On October 4th 2013, the International Civil Aviation Organisation (ICAO) concluded the 38th Session of its General Assembly in Montréal with a new resolution dealing with the impact of international air transport on climate change. More specifically, it was agreed to adopt a market-based measure (MBM) to address emissions from international civil aviation.
This agreement, on a highly controversial and topical issue, concerns not only the sustainable development of international transport but also the future of our planet. And the EU, which initially took a very strong standpoint, seems to have lost its teeth along the way, but does not want to admit it.
The EU rules the air, it thinks
“Despite its humiliating defeat, the European Commission welcomed the agreement reached”. This conclusion, reached in a recent article, comes as a surprise to those who have followed the EU’s earlier actions in this field. For almost 10 years, the EU has tried to take a leadership position in addressing the reduction of the impact of international civil aviation on climate change. The landmark Directive 2008/101/EC of 19 November 2008, amending Directive 2003/87/EC, boldly included all non-European carriers, operating flights from and to the EU, in the European emissions trading scheme (EU ETS).
But political, diplomatic and even commercial disputes between the EU and a number of influential third countries have forced the European Parliament to “stop the clock”. Its decision defers the enforcement of Directive 2008/101 “in order to facilitate progress and provide momentum” at the global level and to increase the chances for the General Assembly of ICAO to reach a global agreement on the subject.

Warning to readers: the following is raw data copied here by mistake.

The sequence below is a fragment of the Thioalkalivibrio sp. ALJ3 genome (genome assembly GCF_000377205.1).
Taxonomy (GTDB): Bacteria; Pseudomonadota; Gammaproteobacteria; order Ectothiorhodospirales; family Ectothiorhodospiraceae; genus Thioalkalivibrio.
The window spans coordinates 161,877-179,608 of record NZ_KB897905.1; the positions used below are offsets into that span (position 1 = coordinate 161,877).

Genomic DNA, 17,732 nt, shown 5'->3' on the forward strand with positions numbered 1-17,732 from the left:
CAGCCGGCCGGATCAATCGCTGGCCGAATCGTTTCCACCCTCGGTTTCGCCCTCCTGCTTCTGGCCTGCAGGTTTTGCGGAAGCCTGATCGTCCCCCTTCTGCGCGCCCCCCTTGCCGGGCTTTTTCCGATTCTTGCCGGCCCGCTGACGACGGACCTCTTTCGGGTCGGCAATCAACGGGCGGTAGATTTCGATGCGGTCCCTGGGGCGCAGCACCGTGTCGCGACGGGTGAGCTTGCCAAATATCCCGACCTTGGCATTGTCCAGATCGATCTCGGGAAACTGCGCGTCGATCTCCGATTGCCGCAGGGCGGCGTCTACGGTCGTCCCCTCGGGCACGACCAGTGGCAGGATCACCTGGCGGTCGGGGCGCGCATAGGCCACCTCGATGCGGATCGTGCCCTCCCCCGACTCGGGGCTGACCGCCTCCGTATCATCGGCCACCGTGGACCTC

ICAO: a historic milestone or loss of credibility?
This global agreement was apparently reached a few weeks ago in Montréal. But before claiming victory, read the small print: the member States of ICAO have only agreed to work for the future adoption of a global MBM: “The Assembly (...) decides to develop a global MBM scheme for international aviation, taking into account the work called for” and “requests the Council (…) to (…) report the result of the work for decision by the 39th Session of the Assembly.” So it seems that the world must be patient, and wait at least three more years for the adoption of an MBM on the reduction of emissions in international air transport.
The results of the recent General Assembly can therefore be interpreted in different manners. One can follow the enthusiastic point of view of the ICAO Council President Roberto Gonzalez who asserts that “this MBM agreement is an historic milestone for air transport and for the role of multilateralism in addressing global climate change”. But others may disagree and, like Shelby White of the Flying Clean Alliance, claim that “ICAO has lost what credibility it had left as a forum for meaningful action on aviation climate pollution”.
Meanwhile in the EU
The inclusion of a paragraph in the agreement that would allow the EU to unilaterally apply its emissions trading scheme to foreign carriers was removed during the negotiations. But despite this apparent defeat, the EU seems to be claiming victory. Indeed, according to the Climate Change Commissioner Connie Hedegaard, “the EU’s hard work has paid off”. Admittedly, in the same breath, she adds that the Member States and the European Parliament still have to decide “the way forward with the EU ETS”.
In this regard, it did not take long for the European Commission to propose to charge foreign airlines for emissions only over European airspace, predictably “drawing the ire of airline groups”. The debate is therefore still ongoing but, whatever the outcome, sustainable aviation is fast becoming a huge challenge, so the European and global regulators had better get their act together!